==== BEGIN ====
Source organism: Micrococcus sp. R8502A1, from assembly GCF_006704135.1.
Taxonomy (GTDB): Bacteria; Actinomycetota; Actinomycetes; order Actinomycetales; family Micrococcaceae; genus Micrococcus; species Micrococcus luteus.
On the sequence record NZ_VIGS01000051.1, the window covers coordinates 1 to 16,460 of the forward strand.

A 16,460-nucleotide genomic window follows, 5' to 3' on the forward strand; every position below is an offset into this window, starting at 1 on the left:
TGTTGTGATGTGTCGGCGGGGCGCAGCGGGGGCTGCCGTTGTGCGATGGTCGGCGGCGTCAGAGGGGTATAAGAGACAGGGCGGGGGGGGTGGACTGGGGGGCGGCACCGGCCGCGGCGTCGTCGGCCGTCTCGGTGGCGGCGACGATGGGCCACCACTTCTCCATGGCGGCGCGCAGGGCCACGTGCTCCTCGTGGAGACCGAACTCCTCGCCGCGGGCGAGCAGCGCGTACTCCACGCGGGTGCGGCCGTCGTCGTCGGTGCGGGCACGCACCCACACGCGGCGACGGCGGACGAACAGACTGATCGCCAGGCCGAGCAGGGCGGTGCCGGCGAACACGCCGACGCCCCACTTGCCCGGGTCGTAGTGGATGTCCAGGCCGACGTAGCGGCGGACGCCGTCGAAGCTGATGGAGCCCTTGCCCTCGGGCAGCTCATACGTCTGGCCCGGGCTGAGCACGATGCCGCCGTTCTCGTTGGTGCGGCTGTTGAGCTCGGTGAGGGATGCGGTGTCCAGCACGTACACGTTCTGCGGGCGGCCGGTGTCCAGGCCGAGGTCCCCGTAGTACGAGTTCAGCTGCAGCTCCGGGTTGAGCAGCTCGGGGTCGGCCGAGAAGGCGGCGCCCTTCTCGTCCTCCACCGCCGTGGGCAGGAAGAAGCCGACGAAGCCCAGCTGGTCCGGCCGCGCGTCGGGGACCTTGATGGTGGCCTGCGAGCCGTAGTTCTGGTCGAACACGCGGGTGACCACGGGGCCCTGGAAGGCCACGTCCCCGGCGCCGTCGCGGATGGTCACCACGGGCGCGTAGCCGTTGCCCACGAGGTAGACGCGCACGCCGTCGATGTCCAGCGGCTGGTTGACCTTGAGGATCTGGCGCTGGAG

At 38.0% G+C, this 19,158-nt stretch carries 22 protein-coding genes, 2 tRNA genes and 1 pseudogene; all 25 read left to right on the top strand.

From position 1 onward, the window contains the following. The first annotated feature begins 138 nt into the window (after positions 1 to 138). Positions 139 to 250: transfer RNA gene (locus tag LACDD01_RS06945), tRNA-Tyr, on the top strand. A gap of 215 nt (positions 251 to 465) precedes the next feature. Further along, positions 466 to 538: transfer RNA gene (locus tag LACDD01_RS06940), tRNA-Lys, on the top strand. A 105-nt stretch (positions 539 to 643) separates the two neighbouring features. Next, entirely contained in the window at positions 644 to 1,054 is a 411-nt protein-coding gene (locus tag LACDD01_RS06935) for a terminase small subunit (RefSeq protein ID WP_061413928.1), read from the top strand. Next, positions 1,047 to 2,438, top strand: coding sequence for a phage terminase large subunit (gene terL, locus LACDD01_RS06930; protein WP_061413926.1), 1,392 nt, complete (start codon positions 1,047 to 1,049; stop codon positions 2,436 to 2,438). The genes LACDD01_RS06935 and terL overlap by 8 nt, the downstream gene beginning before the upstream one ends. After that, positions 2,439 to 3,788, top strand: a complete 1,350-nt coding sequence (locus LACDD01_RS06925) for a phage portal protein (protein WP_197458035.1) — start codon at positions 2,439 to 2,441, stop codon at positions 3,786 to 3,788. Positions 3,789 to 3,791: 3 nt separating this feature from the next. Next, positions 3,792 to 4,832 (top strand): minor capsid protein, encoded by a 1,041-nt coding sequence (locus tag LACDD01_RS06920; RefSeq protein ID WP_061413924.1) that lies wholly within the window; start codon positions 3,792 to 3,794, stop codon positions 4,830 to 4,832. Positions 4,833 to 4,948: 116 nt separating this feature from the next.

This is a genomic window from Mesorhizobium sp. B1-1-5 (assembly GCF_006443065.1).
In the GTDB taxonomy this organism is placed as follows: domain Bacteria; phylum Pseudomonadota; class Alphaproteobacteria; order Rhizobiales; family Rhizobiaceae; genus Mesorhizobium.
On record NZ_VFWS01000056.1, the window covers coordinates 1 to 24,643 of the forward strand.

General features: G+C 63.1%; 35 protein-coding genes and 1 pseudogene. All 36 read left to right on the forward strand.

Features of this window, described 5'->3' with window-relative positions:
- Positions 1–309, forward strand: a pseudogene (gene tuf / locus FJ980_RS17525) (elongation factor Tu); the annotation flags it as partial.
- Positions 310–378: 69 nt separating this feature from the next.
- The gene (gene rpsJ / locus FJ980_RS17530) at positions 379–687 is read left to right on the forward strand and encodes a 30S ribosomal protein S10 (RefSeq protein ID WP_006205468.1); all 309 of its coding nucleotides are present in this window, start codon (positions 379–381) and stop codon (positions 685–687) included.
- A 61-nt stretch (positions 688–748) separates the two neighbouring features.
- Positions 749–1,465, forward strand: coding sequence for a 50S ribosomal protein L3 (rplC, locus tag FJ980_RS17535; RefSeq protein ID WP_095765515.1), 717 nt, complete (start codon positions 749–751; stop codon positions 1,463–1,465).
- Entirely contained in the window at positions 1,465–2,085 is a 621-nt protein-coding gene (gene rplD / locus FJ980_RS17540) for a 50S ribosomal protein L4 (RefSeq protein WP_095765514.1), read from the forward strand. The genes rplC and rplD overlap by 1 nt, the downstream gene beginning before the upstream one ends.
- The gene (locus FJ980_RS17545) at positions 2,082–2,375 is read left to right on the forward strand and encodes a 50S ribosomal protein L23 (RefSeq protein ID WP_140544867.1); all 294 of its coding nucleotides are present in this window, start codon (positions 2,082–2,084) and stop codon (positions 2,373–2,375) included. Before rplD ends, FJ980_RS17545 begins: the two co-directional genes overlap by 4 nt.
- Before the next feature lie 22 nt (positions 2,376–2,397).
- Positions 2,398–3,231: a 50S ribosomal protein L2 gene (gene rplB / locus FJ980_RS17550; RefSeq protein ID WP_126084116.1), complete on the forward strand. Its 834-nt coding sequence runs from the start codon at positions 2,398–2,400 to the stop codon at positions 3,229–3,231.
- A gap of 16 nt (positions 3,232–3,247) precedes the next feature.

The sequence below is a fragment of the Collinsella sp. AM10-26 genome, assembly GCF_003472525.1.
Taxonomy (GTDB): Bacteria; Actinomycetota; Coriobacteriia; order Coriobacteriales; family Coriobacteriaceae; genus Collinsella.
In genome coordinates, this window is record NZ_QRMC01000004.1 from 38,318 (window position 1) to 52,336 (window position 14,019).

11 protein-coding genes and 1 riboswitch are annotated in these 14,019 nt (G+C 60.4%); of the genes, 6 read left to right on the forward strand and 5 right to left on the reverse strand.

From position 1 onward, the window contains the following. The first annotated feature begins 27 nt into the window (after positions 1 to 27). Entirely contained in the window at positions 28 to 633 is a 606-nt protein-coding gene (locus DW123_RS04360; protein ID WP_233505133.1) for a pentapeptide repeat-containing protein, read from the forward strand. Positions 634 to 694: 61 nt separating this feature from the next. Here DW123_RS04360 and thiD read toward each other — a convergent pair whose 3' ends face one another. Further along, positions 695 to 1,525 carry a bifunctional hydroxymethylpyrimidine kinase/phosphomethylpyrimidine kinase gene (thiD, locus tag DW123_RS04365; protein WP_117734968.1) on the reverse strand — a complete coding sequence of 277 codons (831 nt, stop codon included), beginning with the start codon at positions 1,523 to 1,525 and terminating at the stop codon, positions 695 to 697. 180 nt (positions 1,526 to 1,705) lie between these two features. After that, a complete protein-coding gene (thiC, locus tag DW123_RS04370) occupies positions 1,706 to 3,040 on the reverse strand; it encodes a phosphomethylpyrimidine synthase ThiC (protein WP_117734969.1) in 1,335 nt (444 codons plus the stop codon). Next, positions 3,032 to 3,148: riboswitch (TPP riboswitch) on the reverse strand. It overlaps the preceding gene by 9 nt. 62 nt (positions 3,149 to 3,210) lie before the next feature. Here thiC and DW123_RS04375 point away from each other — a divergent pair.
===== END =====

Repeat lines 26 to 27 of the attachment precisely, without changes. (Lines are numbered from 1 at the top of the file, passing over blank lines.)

11 protein-coding genes and 1 riboswitch are annotated in these 14,019 nt (G+C 60.4%); of the genes, 6 read left to right on the forward strand and 5 right to left on the reverse strand.

From position 1 onward, the window contains the following. The first annotated feature begins 27 nt into the window (after positions 1 to 27). Entirely contained in the window at positions 28 to 633 is a 606-nt protein-coding gene (locus DW123_RS04360; protein ID WP_233505133.1) for a pentapeptide repeat-containing protein, read from the forward strand. Positions 634 to 694: 61 nt separating this feature from the next. Here DW123_RS04360 and thiD read toward each other — a convergent pair whose 3' ends face one another. Further along, positions 695 to 1,525 carry a bifunctional hydroxymethylpyrimidine kinase/phosphomethylpyrimidine kinase gene (thiD, locus tag DW123_RS04365; protein WP_117734968.1) on the reverse strand — a complete coding sequence of 277 codons (831 nt, stop codon included), beginning with the start codon at positions 1,523 to 1,525 and terminating at the stop codon, positions 695 to 697. 180 nt (positions 1,526 to 1,705) lie between these two features. After that, a complete protein-coding gene (thiC, locus tag DW123_RS04370) occupies positions 1,706 to 3,040 on the reverse strand; it encodes a phosphomethylpyrimidine synthase ThiC (protein WP_117734969.1) in 1,335 nt (444 codons plus the stop codon). Next, positions 3,032 to 3,148: riboswitch (TPP riboswitch) on the reverse strand. It overlaps the preceding gene by 9 nt. 62 nt (positions 3,149 to 3,210) lie before the next feature. Here thiC and DW123_RS04375 point away from each other — a divergent pair.